Dr. Kyle Whittinghill joined the faculty in the Rubenstein School after ten years of teaching undergraduate Ecology, Environmental Science, Environmental Chemistry, and Statistics at a variety of institutions. Her recent research focuses on incorporating evidenced-based teaching practices into STEM classrooms and increasing equity and inclusion in STEM. Projects include replacing traditional lecture instruction with group-based active learning activities, using open educational resource textbooks, and community-based service learning.

Kyle Whittinghill’s scientific research focused on how soil and sediment processes in terrestrial and aquatic ecosystems affect watershed carbon and nutrient cycling. She used biogeochemical models supported by laboratory and field work to examine how global environmental change alters biogeochemistry at plot, local, and regional scales. Kyle completed her Ph.D. in the University of Minnesota’s Department of Ecology, Evolution, and Behavior studying how glaciation history affects carbon and nitrogen cycling in Alaskan tundra soils. She has since worked in Michigan and Colorado forests, oak savannahs in Minnesota, and watersheds in Alaska and New England. Kyle discovered she could combine her love of being outside with her interests in biology, chemistry, and math while participating in the Semester in Environmental Science program as an undergraduate student.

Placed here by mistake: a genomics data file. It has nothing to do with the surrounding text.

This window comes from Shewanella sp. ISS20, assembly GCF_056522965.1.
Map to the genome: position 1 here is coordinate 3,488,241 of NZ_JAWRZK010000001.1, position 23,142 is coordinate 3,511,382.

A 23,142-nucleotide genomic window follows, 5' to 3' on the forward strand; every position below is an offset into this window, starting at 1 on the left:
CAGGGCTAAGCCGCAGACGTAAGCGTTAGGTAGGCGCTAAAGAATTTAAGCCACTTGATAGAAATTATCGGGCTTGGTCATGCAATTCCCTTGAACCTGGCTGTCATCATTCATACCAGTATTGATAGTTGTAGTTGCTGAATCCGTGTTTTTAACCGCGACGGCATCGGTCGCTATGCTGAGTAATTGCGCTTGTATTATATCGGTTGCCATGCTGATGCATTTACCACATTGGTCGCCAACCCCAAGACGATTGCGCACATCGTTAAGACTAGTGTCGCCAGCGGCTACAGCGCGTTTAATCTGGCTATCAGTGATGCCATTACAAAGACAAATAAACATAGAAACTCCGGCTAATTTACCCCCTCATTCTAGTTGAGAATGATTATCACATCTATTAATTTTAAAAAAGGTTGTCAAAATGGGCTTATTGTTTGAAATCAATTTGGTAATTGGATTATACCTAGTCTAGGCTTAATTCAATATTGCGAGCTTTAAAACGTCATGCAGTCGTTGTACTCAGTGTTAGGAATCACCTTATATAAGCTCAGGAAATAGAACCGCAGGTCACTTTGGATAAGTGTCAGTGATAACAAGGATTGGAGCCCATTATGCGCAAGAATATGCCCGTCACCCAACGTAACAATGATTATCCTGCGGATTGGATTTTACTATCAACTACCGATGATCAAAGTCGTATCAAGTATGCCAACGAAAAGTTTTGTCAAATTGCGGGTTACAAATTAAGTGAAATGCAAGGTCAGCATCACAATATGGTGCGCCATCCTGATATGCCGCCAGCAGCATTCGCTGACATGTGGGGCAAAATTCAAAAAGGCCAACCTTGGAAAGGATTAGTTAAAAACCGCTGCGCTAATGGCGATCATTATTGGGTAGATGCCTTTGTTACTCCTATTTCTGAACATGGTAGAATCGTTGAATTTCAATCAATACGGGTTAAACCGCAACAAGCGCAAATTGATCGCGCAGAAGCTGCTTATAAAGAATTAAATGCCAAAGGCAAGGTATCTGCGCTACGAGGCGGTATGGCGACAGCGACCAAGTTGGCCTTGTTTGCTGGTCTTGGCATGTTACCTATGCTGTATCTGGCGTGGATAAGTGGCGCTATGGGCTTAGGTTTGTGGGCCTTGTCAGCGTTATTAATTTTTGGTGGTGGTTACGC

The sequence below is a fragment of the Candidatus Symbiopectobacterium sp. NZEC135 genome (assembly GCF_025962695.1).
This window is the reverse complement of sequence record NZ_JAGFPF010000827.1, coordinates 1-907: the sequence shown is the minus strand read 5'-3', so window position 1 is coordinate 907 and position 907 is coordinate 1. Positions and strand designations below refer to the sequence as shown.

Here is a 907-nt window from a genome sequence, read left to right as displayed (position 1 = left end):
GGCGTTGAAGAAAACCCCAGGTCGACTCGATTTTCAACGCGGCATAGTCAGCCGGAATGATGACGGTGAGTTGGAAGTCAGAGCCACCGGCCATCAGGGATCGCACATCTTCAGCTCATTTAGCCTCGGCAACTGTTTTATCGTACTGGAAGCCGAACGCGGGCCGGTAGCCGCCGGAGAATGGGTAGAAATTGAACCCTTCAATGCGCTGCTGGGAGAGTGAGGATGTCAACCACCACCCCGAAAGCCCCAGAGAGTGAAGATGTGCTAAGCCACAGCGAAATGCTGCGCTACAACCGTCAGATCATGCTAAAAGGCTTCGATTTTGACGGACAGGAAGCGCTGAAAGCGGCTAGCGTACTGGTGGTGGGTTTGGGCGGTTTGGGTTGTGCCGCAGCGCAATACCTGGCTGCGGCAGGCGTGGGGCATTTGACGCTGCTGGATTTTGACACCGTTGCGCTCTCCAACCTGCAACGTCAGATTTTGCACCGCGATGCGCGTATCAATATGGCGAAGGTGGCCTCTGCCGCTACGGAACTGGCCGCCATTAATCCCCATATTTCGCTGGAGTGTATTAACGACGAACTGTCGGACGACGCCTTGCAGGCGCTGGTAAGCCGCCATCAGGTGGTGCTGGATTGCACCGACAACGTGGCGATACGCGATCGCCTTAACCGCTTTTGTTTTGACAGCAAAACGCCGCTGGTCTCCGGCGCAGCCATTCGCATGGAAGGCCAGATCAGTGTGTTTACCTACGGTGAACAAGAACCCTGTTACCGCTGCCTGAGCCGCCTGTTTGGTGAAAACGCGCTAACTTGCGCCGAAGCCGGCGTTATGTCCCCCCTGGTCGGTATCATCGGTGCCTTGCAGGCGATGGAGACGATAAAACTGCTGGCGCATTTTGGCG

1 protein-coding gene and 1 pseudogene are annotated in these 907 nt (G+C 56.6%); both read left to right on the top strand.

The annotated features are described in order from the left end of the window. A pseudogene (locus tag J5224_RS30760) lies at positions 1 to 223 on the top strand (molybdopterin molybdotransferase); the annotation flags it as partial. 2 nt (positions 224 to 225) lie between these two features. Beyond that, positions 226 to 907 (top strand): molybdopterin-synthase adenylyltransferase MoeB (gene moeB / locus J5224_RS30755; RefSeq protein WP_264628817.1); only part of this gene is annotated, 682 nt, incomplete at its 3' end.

Selected Publications

Open Educational Resource Textbooks
Peer-Reviewed Publications
  • 2020 Pellegrini, A.F.A., K.K. McLauchlan, S.E. Hobbie, M.C. Mack, A.L. Marcotte, D.M. Nelson,  S.S. Perakis, P.B. Reich, KA. Whittinghill.  Frequent burning causes large losses of carbon from deep soil layers in a temperate savanna.  Journal of Ecology 108(4): 1426-1441.
  • 2014 Whittinghill, K.A., J.C. Finlay, and S.E. Hobbie. Decomposition of dissolved organic carbon across a hillslope chronosequence in the Kuparuk River region, Alaska. Soil Biology and Biochemistry 79: 25-33.
  • 2012 Whittinghill, K.A., W.S. Currie, D.R. Zak, A.J. Burton, and K.S. Pregitzer. Anthropogenic N deposition increases soil C storage by decreasing the extent of litter decay. Ecosystems 15(3): 450-461.
  • 2012 Whittinghill, K.A. and S.E. Hobbie. Effects of pH and calcium on soil organic matter dynamics in Alaskan tundra. Biogeochemistry 111: 569-581.
  • 2011 Whittinghill, K.A. and S.E. Hobbie. Effects of landscape age on soil organic matter processing in the Kuparuk River region, AK. Soil Science Society of America Journal 75(3): 907-917.
Kyle Wittinghill

Areas of Expertise and/or Research

Instructional programs: Environmental Sciences, Natural Resources
Research: Ecology and environmental science education, biogeochemistry, ecosystem ecology


  • Ph.D. Ecology (tundra carbon and nitrogen cycling), University of Minnesota 2010
  • B.S. Biology, Middlebury College 2003


  • 802-656-4983
Office Location:

312B Aiken Center